Wilhelmi entered the bar and restaurant business, almost by happenstance, in 2000. The caretaker of the ABM site, faced with the possible expense of tearing down a wood building once used for offices, offered part of it to Wilhelmi.

"He told me I should take it and start a bar. I told him we (Nekoma) already have a bar," Wilhelmi says.

But Wilhelmi talked with the owner of the existing bar, who says he was planning to close soon. So Wilhelmi launched the Pain Reliever, beginning it strictly as a bar but adding food the following year.

Today, the 5,300-square-foot Pain Reliever - its walls lined with signs, knick-knacks and animal mounts - can seat up to 180 people and has served as many 285 customers in a single evening.

The Pain Reliever's core customers often live within a few miles of Nekoma. Bob has known most of them for years; a few are his former students.

Most of the remaining customers come from a roughly 60-miles radius. Canada - the U.S.-Canadian border is 27 miles north of Nekoma - accounts for some of them.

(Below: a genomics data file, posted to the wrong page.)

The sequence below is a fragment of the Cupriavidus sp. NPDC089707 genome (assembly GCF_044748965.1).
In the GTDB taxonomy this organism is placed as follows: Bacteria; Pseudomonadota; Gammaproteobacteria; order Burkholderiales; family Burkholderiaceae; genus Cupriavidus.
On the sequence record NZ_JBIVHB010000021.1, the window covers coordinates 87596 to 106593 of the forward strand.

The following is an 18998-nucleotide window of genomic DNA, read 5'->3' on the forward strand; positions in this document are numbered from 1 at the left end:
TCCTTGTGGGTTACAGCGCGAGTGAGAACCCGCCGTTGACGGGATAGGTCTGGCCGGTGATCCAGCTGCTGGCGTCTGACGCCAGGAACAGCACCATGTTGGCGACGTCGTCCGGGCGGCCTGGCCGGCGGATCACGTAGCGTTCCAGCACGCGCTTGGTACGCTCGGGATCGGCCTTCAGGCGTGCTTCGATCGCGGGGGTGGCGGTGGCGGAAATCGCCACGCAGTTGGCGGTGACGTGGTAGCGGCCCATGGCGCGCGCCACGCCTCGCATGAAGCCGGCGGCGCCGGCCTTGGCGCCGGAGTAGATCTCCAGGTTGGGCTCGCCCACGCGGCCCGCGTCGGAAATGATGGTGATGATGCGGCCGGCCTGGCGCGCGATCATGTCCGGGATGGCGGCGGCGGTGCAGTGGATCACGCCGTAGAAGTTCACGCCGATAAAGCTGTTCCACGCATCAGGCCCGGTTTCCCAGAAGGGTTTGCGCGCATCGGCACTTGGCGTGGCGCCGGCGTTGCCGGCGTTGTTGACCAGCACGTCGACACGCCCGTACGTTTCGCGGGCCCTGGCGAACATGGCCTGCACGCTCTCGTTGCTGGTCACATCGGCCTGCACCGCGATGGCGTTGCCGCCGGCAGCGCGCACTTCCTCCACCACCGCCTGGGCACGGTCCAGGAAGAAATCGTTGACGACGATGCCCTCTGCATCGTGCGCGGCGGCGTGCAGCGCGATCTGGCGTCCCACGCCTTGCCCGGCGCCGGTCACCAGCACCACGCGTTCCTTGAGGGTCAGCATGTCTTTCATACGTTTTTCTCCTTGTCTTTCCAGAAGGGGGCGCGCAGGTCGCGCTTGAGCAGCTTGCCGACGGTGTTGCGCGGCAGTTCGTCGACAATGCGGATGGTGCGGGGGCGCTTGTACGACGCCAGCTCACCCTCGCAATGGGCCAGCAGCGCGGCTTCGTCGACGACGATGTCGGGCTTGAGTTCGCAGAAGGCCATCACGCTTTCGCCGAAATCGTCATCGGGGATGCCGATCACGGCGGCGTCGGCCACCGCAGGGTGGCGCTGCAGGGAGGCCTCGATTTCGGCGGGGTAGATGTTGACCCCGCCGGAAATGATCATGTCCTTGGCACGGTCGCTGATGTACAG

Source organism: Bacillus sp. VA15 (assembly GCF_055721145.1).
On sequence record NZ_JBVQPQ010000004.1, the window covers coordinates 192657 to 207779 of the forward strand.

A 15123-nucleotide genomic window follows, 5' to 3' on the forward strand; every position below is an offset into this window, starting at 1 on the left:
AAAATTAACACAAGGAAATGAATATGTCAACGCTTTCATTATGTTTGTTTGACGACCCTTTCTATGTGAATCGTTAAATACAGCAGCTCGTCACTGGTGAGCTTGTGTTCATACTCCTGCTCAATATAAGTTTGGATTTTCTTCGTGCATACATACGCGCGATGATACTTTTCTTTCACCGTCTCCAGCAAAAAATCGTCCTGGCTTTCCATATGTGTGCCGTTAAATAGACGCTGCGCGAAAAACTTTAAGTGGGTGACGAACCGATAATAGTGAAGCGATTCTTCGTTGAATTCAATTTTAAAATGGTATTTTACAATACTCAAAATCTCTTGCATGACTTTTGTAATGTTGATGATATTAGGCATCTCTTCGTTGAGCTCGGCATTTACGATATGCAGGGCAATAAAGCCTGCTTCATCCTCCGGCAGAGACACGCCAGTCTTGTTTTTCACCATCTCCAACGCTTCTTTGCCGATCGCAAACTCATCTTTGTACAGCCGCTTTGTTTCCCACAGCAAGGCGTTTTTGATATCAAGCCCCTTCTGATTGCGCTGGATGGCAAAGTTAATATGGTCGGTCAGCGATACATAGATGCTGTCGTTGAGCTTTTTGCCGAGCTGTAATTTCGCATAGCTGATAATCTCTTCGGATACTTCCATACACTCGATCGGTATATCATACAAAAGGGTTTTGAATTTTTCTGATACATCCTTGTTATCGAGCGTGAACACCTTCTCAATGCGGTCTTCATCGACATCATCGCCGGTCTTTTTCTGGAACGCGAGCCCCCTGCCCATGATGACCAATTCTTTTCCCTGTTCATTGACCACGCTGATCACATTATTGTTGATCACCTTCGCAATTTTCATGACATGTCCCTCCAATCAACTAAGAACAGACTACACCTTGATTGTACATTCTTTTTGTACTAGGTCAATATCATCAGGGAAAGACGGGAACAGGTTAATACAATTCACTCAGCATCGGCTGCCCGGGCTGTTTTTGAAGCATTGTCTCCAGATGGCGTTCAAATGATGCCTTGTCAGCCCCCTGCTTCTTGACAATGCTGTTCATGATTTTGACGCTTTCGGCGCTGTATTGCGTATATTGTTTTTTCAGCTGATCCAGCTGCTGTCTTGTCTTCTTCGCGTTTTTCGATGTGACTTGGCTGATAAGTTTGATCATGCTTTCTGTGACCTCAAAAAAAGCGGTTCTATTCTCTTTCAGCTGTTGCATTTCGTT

Bob's wife, Jean, operates the business, too. Daughters Aly and Megan occasionally help out, as well. Bob says he and Jean don't spend a great deal of time at the business, relying "on others to cover for us."

But Bob and Jean always want to be at the Pain Reliever on Saturdays, when the establishment has its buffets with eight to 10 employees on hand.

"Saturday nights are big nights. The buffets are popular," he says.

Does the Pain Reliever have a specialty? "Well, I'd have to say our steaks are good," Bob says.

The establishment's signature seasoning - available to the public in bottles and labeled simply as "Bob's" - consists of seven spices and is good on meat or just about anything else, he says.

Wilhelmi, 67, is interested in having someone else take over the Pain Reliever.

"If I could find someone else, they could have a chance at it for a while," he says.
His biggest satisfaction "is the people that come. They're the ones who make it happen. I just wait to get out of the kitchen at night to talk with them. That's the fun."